Adrian Liang: Sometimes it’s good to take a gut-check on what’s really important instead of what’s sending your blood pressure through the roof, so I’m going to continue reading Mark Manson’s The Subtle Art of Not Giving a F*ck. Manson is at first abrasively and then, somehow, delightfully profane as he coaches readers on focusing on what’s truly important—like your health—instead of what’s not important—like the brand of shoes you wear. I like getting these bracing slaps upside the head every so often, and now is an excellent time to sort out where I want my mental energy to go. I also can’t wait to get back to Andrew Mayne’s scientific thriller, The Naturalist (Oct 1). Story trumps style as a biology professor gets entangled in a murder investigation, first as a suspect and then as the only one who recognizes that a serial killer, not a grizzly, is responsible for a string of disappearances across Montana. By using his scientific training, he starts uncovering bodies. Lots of bodies. An engrossing mix of science, speculation, and suspense, The Naturalist will suck you in.
Jon Foro: Full disclosure: If you put Ziggy Stardust-era David Bowie on a book jacket, I’m going to at least give it a look. So here we have Uncommon People, in which music journalist and author David Hepworth (Never a Dull Moment) correctly declares the age of the rock star dead, but also correctly that the idea of the rock star is alive and well. With that in mind, Hepworth selects 40 iconic musicians whose careers landed in the years between 1955 and 1995, writing short chapters recreating pivotal moments that contributed to their fame. Little Richard shouts “Awopbopaloobop!” during a break in an otherwise unremarkable recording session; John meets Paul between Quarrymen sets at a “village fete” outside of Liverpool. Sometimes the events initiate downward spirals, as when Jerry Lee Lewis’s 13-year-old cousin-bride introduced herself to a gaggle of British reporters. Whatever the story, each offers a little bit of insight into the personalities preceding the mythology, and the reasons we loved it.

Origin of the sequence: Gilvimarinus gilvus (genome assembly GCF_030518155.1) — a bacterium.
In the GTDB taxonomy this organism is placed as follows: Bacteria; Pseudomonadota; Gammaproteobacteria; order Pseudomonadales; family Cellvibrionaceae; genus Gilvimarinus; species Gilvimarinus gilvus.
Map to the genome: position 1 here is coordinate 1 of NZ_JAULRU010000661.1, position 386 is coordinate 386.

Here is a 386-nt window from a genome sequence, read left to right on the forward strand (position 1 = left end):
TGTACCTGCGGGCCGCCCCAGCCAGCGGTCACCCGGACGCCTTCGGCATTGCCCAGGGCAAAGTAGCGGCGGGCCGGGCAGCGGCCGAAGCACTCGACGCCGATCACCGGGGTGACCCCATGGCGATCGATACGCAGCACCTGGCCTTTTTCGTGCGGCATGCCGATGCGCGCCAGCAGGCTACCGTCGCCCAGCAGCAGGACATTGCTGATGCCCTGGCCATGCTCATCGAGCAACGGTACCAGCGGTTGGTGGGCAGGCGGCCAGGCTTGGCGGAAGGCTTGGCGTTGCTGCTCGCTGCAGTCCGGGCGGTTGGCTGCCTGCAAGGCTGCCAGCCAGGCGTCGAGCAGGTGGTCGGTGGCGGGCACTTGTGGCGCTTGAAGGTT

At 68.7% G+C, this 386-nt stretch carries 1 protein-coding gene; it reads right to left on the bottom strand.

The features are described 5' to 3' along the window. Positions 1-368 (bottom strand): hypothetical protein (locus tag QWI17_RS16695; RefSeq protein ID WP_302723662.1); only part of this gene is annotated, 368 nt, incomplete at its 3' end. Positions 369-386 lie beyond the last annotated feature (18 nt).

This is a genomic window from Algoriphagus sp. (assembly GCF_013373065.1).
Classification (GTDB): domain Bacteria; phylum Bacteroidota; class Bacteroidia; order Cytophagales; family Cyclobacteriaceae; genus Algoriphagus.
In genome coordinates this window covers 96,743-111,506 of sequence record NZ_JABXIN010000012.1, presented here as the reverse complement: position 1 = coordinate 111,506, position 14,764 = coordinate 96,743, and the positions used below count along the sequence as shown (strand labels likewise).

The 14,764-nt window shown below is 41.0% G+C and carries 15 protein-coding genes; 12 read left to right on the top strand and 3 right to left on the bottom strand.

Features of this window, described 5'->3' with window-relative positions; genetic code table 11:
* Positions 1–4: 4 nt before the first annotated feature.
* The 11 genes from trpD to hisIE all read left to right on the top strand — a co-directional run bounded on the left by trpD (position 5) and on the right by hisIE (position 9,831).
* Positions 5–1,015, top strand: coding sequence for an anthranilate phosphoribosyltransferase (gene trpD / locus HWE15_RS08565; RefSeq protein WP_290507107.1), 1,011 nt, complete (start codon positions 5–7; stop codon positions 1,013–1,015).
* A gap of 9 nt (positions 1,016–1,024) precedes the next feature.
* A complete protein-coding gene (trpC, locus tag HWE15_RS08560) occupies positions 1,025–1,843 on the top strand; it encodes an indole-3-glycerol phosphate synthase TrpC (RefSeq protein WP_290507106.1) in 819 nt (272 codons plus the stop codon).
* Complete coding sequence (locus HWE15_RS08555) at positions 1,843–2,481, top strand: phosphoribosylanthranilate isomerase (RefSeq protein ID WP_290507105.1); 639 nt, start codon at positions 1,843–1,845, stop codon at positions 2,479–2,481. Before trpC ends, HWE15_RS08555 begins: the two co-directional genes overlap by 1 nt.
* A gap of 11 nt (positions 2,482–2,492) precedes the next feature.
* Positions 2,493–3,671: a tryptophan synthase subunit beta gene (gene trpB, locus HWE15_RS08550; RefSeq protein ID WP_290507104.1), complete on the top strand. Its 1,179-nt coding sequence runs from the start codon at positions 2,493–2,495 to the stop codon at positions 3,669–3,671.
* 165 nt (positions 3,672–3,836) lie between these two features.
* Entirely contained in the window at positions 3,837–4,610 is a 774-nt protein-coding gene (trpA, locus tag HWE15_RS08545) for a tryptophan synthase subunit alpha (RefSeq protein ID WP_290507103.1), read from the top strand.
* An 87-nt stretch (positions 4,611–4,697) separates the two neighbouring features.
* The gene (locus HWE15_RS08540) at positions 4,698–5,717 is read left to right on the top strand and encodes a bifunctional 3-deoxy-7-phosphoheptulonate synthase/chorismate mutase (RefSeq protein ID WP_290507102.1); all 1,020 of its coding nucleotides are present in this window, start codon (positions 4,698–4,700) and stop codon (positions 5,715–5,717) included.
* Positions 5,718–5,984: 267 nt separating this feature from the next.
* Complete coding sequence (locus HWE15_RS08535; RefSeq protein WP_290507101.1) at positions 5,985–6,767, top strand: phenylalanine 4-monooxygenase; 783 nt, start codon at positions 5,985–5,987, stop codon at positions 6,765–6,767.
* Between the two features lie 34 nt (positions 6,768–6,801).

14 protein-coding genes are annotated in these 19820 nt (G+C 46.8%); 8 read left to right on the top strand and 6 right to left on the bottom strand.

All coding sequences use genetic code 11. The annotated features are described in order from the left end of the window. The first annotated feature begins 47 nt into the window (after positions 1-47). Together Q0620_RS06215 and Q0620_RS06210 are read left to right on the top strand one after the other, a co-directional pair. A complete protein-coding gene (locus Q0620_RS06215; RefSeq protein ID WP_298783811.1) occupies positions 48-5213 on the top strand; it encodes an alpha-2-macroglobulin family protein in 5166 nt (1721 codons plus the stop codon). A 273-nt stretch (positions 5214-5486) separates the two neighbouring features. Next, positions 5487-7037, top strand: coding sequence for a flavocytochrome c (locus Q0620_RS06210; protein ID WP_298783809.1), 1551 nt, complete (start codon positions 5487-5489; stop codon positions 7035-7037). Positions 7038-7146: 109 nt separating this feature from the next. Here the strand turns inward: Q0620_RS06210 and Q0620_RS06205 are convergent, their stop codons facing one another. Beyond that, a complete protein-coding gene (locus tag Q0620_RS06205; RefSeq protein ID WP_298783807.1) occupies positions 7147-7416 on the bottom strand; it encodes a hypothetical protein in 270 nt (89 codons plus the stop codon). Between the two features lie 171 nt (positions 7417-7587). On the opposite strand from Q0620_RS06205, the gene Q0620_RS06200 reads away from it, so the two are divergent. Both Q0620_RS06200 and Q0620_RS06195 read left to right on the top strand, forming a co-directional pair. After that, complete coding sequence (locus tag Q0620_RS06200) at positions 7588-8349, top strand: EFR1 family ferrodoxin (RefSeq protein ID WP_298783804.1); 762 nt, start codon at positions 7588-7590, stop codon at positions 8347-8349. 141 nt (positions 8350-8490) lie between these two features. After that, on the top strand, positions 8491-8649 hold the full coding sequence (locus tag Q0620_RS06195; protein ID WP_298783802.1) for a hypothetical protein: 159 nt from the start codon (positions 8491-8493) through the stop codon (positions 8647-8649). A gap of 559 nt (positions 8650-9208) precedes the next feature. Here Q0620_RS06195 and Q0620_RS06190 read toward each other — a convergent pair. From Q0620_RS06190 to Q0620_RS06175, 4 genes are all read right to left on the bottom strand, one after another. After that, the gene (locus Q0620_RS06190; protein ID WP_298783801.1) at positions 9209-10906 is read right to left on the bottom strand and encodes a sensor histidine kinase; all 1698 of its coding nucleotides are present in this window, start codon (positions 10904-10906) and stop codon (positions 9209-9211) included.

Erin Kodicek: Kurt Vonnegut fans rejoice! A complete volume of his short fiction, including a handful of previously unpublished works, was released on Sept. 26. It's a hefty book, perfect for getting lost in during a rainy weekend, and for Tom Cruise to stand on should he marry a tall person again. Evidently Vonnegut only published a fraction of what he wrote, and there's a story included in this collection that his agent rejected in 1958, famously telling him, "Save it for the collection of your works which will be published someday when you become famous. Which may take a little time."
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